Easton’s first responders have begun receiving their first dose of the Covid-19 vaccine. Carolyn Kearney, EMT, assistant chief of the Easton Emergency Medical Service and Samuel Staples Elementary School nurse received her shot, photo at left. As did Vic Malindretos, president of the board of trustees, photo at top.
EMTs Mary Pat O’Neil, photo below, and Matt Caldwell are also among the service’s 20 volunteers who have been vaccinated or will be over the next week. Caldwell is also a full-time dispatcher at the Easton Police Department. Others will follow.
“This is such a morale booster to our staff who have been on the front lines of treating our sick neighbors,” EMT Peg Shukie, EMS spokesperson, said.
Police Chief Richard Doyle, who is also Easton’s emergency operations director, said, “So far about 70% of the Police Department has received their first shot, including me.” Police department members have had “no bad reactions other than minor soreness at the injection site,” he said.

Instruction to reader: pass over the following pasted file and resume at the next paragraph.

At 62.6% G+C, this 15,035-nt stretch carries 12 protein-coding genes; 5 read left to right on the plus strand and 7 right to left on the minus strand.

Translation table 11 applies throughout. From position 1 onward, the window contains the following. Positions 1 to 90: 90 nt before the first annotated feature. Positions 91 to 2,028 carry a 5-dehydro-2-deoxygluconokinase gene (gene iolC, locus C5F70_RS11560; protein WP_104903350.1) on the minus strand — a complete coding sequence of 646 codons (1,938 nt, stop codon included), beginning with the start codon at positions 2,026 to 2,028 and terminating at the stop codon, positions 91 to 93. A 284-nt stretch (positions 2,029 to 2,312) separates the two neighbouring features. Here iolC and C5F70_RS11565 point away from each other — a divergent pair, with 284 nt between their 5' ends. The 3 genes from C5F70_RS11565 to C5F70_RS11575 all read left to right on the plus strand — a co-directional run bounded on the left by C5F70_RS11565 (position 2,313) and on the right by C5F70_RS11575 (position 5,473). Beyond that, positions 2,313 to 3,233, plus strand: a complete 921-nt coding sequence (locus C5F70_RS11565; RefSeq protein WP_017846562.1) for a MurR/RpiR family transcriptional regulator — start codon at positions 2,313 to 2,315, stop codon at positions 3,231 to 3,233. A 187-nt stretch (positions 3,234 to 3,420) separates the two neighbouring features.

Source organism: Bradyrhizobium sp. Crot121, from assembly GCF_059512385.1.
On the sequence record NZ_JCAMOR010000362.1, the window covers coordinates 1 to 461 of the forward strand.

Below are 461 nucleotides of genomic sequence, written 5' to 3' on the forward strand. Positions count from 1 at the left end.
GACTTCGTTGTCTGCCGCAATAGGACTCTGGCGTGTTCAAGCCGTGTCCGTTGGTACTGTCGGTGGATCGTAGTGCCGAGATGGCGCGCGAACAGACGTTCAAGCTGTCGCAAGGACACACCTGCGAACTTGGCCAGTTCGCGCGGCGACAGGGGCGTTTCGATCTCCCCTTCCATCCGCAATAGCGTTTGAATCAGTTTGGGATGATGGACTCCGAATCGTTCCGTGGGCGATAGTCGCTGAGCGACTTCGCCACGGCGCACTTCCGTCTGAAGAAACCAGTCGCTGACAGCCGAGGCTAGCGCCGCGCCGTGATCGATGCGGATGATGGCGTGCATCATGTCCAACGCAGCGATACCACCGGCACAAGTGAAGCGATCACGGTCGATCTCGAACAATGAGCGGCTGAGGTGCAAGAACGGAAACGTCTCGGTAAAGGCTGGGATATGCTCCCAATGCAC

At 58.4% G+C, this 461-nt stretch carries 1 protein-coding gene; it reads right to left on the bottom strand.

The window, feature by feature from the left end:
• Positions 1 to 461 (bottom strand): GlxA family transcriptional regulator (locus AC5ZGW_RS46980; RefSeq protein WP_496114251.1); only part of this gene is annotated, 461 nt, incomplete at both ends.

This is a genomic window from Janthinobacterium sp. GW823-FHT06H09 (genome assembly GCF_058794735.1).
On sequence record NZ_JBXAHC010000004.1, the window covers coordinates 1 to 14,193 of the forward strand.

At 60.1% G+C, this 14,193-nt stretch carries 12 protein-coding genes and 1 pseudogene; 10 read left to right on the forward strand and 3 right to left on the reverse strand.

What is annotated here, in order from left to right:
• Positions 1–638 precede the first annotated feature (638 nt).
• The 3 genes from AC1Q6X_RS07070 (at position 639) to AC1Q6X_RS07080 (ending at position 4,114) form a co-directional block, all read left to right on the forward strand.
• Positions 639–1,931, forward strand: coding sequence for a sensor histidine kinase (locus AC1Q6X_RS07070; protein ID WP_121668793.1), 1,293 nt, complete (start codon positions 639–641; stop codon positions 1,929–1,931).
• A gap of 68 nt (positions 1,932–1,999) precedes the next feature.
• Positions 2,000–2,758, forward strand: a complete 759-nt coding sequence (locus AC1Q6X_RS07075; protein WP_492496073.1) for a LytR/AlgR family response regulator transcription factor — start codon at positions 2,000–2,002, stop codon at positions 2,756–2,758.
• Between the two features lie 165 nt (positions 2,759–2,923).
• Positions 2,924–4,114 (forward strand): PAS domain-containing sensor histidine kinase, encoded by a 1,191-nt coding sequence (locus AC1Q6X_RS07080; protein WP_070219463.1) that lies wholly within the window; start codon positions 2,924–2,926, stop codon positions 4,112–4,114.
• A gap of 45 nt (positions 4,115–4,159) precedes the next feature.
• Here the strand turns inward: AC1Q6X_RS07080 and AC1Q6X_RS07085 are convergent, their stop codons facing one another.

First Selectman Dr. David Bindelglass, an orthopedic surgeon, and his wife Gloria, a nurse, were vaccinated last week.
The goal is for all Connecticut residents to have access to the vaccination, although this will likely not occur until late spring or early summer 2021. Connecticut is currently in Phase 1a of vaccine distributions.
Those who are being vaccinated in this phase are:
Healthcare Personnel: All paid and unpaid persons serving in healthcare settings who have the potential for direct or indirect exposure to patients of infectious materials.
Long Term Care Facility Residents: Adults who reside in facilities that provide a range of services, including medical and personal care, to persons who are unable to live independently.
First Responders at risk of exposure to COVID-19 through their response to medical emergencies such as Emergency Medical Technicians, Police, and Fire.
Read more about Connecticut’s Covid-19 response and sign up for alerts here. Watch Gov. Ned Lamont’s most recent briefing below.